The Ticka is truly an international camera.  Variations of the same camera were patented, manufactured and sold in several countries.  The original was designed by Magnus Niell (see the Submini Hall of Fame) and the first patents were made in the UK around 1904, followed by the US, Germany and Japan.   Production started in short order through several companies, and the camera was very popular.  

At the turn of the century, disguised cameras were the rage and the Ticka fanned the flames by selling an inexpensive pocketwatch camera.  The camera did not have a watch inside, and it is a little large for a pocketwatch -- about an inch thick and nearly three inches across -- but it is still very pocketable.  It had two shutter speeds -- B and I (1/50) -- and a fixed-focus 30mm (f16) lens.  It took about two dozen 16x22mm images on 16" rolls of film in special metal & wood cassettes.  The lens was inside the "neck" of the "watch" -- the "watch's winding knob" acting as a lenscap!  A wide variety of accessories were available, such as a waist-level finder, an eye-level finder, an enlarger, shutter timer, tripod and more.  In addition, various modifications to the camera were made in different countries over several years -- these are very rare and prized by collectors.  A solid silver model was sold for one year in England as was a model with a watchface.  The watch didn't work, but the watch hands were fixed at 10:10 pointing out the angle of view of the lens.  There was even a model with a focal plane shutter offering speeds from 1/75 to 1/400, plus B.  On some models a focusing f6.5 lens was available.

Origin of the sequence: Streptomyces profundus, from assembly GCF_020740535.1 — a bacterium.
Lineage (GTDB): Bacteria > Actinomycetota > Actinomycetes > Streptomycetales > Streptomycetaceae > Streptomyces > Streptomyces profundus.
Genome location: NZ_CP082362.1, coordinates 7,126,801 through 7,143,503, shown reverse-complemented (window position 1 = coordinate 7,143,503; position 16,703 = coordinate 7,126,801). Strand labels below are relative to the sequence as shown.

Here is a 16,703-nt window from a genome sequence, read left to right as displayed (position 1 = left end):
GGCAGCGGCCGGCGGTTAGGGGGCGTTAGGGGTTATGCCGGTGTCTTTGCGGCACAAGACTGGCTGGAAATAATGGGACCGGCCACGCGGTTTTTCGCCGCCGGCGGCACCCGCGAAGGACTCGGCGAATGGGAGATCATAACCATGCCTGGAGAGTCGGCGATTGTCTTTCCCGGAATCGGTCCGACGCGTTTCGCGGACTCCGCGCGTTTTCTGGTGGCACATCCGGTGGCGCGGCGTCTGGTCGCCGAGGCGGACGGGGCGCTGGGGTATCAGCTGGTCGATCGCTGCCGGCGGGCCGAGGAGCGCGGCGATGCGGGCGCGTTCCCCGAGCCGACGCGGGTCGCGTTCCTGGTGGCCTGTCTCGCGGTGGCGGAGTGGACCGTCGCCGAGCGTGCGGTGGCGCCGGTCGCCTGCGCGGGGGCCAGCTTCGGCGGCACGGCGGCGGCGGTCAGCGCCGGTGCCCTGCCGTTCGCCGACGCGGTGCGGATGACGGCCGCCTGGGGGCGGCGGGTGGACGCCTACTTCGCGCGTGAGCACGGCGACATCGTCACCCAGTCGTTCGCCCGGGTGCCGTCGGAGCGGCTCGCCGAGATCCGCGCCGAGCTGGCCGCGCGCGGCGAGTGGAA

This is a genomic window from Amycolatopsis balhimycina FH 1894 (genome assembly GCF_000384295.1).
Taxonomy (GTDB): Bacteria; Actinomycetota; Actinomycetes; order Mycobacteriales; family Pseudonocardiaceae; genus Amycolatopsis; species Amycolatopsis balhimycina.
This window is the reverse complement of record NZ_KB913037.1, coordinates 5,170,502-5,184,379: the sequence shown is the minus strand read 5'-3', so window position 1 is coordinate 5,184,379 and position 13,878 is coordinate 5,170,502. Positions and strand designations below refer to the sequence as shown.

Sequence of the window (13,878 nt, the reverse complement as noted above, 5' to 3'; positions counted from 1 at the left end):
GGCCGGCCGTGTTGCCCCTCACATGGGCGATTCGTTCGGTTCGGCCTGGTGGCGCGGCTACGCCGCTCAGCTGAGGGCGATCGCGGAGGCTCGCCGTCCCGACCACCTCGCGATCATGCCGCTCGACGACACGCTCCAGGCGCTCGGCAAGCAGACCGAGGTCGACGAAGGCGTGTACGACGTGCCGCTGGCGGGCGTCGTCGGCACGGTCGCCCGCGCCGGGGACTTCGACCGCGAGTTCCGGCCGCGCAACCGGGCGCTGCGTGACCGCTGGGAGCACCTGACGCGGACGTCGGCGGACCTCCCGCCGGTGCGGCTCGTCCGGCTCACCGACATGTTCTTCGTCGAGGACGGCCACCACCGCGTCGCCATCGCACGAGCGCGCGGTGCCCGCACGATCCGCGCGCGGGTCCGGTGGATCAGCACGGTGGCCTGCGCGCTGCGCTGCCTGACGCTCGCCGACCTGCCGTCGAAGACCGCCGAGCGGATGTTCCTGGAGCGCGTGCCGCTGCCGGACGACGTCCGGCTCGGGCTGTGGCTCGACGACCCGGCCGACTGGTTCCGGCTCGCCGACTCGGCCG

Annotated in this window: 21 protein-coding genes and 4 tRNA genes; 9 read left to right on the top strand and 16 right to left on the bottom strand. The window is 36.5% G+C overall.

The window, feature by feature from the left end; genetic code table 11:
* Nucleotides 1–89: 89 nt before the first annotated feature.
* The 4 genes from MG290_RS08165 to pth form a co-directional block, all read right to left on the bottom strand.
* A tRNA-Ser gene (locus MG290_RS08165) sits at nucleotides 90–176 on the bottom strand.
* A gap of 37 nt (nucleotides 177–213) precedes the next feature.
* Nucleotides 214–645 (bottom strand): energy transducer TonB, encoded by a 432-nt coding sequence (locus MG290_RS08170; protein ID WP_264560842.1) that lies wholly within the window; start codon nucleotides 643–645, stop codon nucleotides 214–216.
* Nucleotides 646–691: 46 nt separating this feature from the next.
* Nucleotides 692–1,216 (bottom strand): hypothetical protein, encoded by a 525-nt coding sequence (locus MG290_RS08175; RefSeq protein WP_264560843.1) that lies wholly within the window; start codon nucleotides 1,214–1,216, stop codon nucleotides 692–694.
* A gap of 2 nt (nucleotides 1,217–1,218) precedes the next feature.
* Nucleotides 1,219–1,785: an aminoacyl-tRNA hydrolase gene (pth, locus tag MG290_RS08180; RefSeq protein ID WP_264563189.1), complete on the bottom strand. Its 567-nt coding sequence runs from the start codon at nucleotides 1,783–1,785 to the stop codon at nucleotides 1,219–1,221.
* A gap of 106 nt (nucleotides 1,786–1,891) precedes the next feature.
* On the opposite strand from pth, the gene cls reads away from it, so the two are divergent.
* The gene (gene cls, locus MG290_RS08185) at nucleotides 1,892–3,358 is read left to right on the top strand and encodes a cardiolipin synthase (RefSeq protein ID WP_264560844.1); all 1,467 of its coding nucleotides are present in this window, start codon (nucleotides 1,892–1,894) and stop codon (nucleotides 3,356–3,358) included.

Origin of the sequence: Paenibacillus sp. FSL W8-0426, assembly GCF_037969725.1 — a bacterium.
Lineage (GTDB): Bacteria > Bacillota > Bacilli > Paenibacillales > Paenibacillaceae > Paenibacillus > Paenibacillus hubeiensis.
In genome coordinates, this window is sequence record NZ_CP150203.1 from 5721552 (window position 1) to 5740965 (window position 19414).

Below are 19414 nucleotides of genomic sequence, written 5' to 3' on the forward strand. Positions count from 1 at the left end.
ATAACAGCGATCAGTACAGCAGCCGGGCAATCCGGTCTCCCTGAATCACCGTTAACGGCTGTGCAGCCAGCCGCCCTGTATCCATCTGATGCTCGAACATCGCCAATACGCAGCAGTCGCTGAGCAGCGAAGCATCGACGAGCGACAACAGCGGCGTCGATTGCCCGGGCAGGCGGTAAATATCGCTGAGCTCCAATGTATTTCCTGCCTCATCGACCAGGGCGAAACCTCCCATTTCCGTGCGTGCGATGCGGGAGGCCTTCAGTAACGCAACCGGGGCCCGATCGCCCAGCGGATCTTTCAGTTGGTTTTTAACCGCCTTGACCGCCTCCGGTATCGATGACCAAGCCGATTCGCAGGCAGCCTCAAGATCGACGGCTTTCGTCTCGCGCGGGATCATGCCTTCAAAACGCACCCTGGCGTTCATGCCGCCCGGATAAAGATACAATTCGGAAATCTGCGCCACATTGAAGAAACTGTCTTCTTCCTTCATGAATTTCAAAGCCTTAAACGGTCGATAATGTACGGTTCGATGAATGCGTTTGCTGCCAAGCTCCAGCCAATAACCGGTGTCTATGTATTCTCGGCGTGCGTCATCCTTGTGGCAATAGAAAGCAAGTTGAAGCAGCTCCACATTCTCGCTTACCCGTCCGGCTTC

Starting in 1905 in the US, the camera was sold as the EXPO (center, above) and was available in a variety of colors.  To complicate the designs even more, the names on the exteriors of the cameras are seen with various type faces.  It was still being sold until about 1940.

Around 1910, the Ueda Camera Company in Japan (founded in 1901) decided the sell a copy as well and called it the Moment (above, right).  It is the rarest of all of these variants.

With all of these cameras, the shutter speed is selected with a lever on the side -- either T or I -- with the lens cap on (it is attached with a chain so it won't get lost!).  

The film is advanced to the next frame with a film counter and "key/flap" on the opposite side.

The unusual "cassette" consists of wooden feeder and take-up spools held inside a metal top and bottom.  The take-up spool connects to the film advance "key/flap" on the outside.  As with many 120 SLR cameras, the film is loaded backwards -- against the curl.

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